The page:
As the desire for up close and personal wildlife tours increases, concerns have grown about how to help protect animals in the wild especially in the face of climate change, irresponsible wildlife encounters, and an increase in poaching of certain species. Thankfully the demand for ethical wildlife tourism is on the rise and Natural Habitat Adventures, a global leader in responsible nature travel is helping pave the way.
Since 1985, Natural Habitat Adventures has been a leader in sustainable adventure travel and ecotourism. From polar bear tours in Churchill to small-group Galapagos cruises, Natural Habitat Adventure’s journeys reveal the planet’s most extraordinary nature destinations. As the world’s first 100-percent carbon-neutral travel company and the conservation travel partner of World Wildlife Fund, Natural Habitat Adventures offers eco-conscious expeditions from Antarctica to Zambia with a multitude of adventures in between.
I had the opportunity to interview Court Whelan PhD, Natural Habitat Adventures’ Director of Sustainability and Conservation, and here is what he had to say.
When were you founded, by who and why?
Natural Habitat Adventures was founded in 1985 by Ben Bressler, with the intent to bring ecotourism to places where economic infusion could help make habitats and wildlife worth more alive than harvested as resources.
As a young boy, Ben spent endless time exploring nature right out in his backyard in suburban New Jersey. Though Ben had no idea then that his life’s work would take him to the planet’s most far-flung wild places, he discovered early on the life-enhancing power of exploring nature. And his experiences would spark something bigger: the inspiration for a nature travel company that would become his life’s work and a global leader in conservation travel.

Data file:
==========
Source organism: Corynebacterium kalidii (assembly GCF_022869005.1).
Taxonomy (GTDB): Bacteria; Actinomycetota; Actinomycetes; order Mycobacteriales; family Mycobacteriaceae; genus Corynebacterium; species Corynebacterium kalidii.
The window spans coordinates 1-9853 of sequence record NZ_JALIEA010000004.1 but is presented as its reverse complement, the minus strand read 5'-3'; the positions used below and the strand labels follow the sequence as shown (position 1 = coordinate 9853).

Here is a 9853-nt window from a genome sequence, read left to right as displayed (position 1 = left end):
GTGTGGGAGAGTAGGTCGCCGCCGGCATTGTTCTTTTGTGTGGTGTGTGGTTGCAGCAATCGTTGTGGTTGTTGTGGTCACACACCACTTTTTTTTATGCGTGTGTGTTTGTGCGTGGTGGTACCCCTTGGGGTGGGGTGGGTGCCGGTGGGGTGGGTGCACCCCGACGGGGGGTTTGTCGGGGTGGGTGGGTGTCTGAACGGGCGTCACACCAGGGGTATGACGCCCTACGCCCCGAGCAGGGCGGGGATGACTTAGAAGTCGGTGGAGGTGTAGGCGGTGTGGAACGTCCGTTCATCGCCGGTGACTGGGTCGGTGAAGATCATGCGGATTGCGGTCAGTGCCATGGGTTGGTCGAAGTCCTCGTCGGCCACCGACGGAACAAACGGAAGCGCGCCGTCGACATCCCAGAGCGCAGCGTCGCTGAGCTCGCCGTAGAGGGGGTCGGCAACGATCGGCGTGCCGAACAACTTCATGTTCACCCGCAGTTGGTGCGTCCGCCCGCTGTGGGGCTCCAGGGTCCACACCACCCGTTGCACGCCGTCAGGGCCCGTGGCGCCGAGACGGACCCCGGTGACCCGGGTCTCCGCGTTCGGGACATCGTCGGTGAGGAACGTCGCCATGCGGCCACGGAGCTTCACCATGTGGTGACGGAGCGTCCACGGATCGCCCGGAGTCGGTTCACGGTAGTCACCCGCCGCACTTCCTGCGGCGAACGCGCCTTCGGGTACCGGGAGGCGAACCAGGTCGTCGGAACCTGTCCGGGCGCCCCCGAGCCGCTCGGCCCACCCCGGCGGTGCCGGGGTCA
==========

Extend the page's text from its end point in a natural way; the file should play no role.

Natural Habitat Adventure’s (Nat Hab) first trip was to see baby harp seals (“whitecoats”) on the ice floes in Quebec. We worked in collaboration with the International Fund for Animal Welfare (IFAW). The idea was to replace seal-hunting dollars with seal-watching dollars, supporting the local economy by taking tourists to view and photograph adorable furry white baby seals instead of clubbing them for their pelts. The approach synched with the newly emerging concept of ecotourism. In 1989, Nat Hab expanded further with brown bear viewing at Alaska’s Brook Falls, small-ship voyages in the Galapagos Islands and mountain gorilla safaris in Rwanda.
Emerging as a global leader in responsible nature travel, Nat Hab earned an alliance with World Wildlife Fund. Establishing an innovative partnership in 2003, Nat Hab became WWF’s conservation travel partner, adopting the tag line “Discovering Our Planet Together” in a shared mission to explore and protect the world’s wildest places.